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The Weather Network
Oct. 21, 2018 | Sunday
Local News
Randy Lakeit and his horse Thunder
Randy Lakeit and his horse Thunder enjoy the attention of tourists on Queen St. (Lauren O'Malley)

Randy Lakeit and his horse Thunder could be the poster children for “Canada’s friendliest town.”

A modern-day cowboy, Lakeit (pronounced Lah-kite) can be seen strolling around town astride his rescued standardbred trotter.

He makes his rounds on weekend evenings, travelling from his brother’s farm on Line 1 towards the Commons.

“I have a friend in a nursing home in the Falls, and I thought since I can’t often visit her, I can go and visit the folks at Upper Canada Lodge instead. The woman in the office there gave me the thumbs up, so I figure I’m good to go.”

Lakeit ambles the sleek brown horse up to the nursing home’s common room windows once a week, and the residents within make a delighted fuss.

Man and beast then typically make their way to the water’s edge for a nice view and some grass-nibbling, and then do a round on busy Queen Street, stopping for photos and chats with locals and tourists.

“People say. ‘Only in Niagara,’ and they take pictures and ask me questions. I’m happy to talk with them and let them pat Thunder,” says Lakeit.

About four months ago he asked a ferrier friend of his if he knew of a good, cheap horse. “He said, ‘No, but I know where you can get one for free.’”

Thunder, in a former life, was raced as “Tale to Tell” and was successful enough that when he fractured both his front legs, his owners decided to let him heal rather than put him down.

“I think that’s why he’s so easy and affectionate now — because they babied him so much while he was recovering.”

The horse, who quickly became Lakeit’s companion and partner, is 10 years old. The only evident souvenir from his life on the track is a branded code on his neck. “They use liquid nitrogen which damages the hair follicles so the hair comes in white. Did a little bit on me, too,” jokes Lakeit, who in his early fifties has some white hair mixed in with the blonde.

The ferrier’s words stayed true: The only cost for taking in Thunder was shipping him from Vineland to the farm on Line 1 — which happens to be directly opposite the Sentineal farm.

“Fred Sentineal is the nicest man in the world,” says Lakeit. “He’s always trying to help everyone, won’t take anything in return. And if I ever have a question about horses, I can always just pop over and say, ‘Hey Fred….’”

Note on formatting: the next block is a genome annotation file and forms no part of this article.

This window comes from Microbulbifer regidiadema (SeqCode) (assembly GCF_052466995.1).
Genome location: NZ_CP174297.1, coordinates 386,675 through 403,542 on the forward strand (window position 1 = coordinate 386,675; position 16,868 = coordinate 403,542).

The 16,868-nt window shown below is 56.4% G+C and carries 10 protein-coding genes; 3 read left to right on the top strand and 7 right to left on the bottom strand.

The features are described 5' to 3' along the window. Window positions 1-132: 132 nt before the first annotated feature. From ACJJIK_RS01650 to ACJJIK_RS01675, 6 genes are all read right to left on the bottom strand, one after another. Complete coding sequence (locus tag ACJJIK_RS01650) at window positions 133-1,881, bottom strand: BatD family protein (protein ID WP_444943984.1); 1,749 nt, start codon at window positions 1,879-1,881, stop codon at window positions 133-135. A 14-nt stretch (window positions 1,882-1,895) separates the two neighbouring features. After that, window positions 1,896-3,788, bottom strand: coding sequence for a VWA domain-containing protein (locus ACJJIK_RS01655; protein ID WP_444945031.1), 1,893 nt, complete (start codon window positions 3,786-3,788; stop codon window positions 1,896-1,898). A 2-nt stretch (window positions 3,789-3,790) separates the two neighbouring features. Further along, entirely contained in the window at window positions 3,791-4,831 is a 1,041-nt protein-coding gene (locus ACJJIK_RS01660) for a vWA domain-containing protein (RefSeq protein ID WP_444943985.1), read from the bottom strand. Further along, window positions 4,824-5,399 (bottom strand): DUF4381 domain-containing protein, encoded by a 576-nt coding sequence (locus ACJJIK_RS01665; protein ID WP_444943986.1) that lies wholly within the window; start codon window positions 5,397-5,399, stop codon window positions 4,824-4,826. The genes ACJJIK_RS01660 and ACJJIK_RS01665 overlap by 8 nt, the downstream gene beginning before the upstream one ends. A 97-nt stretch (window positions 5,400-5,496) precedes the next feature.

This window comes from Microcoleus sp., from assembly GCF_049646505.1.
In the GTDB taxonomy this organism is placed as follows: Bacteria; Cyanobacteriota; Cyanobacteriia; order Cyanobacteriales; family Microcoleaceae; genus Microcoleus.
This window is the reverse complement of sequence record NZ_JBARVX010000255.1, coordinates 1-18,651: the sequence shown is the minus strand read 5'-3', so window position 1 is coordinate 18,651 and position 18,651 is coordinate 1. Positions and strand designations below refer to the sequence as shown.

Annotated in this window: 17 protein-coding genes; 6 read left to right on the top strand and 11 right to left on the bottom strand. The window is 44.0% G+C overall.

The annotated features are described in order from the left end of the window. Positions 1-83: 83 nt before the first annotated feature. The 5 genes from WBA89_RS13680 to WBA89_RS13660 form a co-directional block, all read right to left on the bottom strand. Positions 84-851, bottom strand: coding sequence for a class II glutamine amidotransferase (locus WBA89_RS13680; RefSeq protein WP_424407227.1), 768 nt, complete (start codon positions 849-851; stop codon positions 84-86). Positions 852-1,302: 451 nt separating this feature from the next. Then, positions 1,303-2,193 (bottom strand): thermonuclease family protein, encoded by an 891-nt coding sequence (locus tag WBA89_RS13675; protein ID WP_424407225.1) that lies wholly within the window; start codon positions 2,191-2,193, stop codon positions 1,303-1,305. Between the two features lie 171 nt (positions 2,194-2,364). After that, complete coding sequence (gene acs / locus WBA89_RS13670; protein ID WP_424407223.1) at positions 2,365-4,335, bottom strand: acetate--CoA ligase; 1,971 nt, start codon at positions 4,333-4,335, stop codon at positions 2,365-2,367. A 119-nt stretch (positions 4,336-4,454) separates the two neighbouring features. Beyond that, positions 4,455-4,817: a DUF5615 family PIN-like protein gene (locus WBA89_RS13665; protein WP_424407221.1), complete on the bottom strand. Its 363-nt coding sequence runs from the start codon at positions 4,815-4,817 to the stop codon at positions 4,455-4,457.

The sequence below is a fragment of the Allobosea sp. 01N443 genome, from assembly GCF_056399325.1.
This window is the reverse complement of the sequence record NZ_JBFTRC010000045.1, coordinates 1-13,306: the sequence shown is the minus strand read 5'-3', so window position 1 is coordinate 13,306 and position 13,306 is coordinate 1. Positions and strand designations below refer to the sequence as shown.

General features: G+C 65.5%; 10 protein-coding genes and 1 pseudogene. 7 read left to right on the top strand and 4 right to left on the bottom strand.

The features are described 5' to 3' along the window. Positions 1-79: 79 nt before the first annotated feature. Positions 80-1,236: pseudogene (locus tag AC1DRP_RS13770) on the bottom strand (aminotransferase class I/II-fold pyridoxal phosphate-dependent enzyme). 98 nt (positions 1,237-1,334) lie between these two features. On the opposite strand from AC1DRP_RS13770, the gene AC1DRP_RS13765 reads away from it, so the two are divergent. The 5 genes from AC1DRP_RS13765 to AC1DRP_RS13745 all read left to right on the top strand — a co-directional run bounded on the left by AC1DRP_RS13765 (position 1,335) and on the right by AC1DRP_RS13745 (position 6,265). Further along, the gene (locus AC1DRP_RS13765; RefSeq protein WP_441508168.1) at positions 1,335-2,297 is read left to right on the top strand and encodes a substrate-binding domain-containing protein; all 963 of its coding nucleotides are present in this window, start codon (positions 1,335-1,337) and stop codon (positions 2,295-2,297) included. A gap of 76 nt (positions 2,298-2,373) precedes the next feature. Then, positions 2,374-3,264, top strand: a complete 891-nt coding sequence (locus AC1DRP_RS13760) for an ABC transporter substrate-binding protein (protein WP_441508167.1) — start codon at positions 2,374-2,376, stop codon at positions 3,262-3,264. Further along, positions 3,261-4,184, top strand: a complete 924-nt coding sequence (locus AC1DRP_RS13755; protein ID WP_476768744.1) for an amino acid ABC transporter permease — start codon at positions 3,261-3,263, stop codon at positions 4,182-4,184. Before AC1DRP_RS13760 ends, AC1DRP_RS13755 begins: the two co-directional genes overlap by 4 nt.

One day this past summer Lakeit and a large group of equestrians from the Sentineal farm rode their horses to the Wednesday evening SupperMarket in town.

“There were about 15 of us. Fred brought a trailer for us to hitch the horses to.” Memories were certainly created that evening, for riders and SupperMarket patrons alike.

The brief version of Lakeit’s life story follows the arc of a small agricultural town and its evolution. He’s the eighth of nine children and grew up on a farm. He and his brother Rick — who now owns Caroline Cellars winery — had ponies when they were kids. They had a particularly memorable one named Thunder. Their parents owned Willi’s Variety, which operated on the land where NOTL Hydro now sits on Henegan Road.

“My job was to eat the candy,” says Lakeit with his trademark smile. 

They also had Willi’s Grape Juice, and Judy & Wendy’s Fruit Stand — the latter of which made it onto the pages of National Geographic in 1974.

In his 20s Lakeit tried his hand at farming mixed fruit, but it “cost more than it produced,” so he moved on to a long and successful career breeding dogs, specifically rottweiler and dogue de bordeaux (French mastiff) breeds. He’s sold pets to owners all over Canada, and won many awards and trophies. “One of my young dogues won best Canadian male puppy,” he says with great pride.

Most recently the renaissance man does odd jobs, mainly working for wealthy newcomers — “everything but roofing,” he said.

Lakeit straddles distinctly different eras, and seems to have one foot in the past as he rides his trusty steed through the changing streets of town. The slow clip-clop of hooves on asphalt are reminiscent of simpler times.

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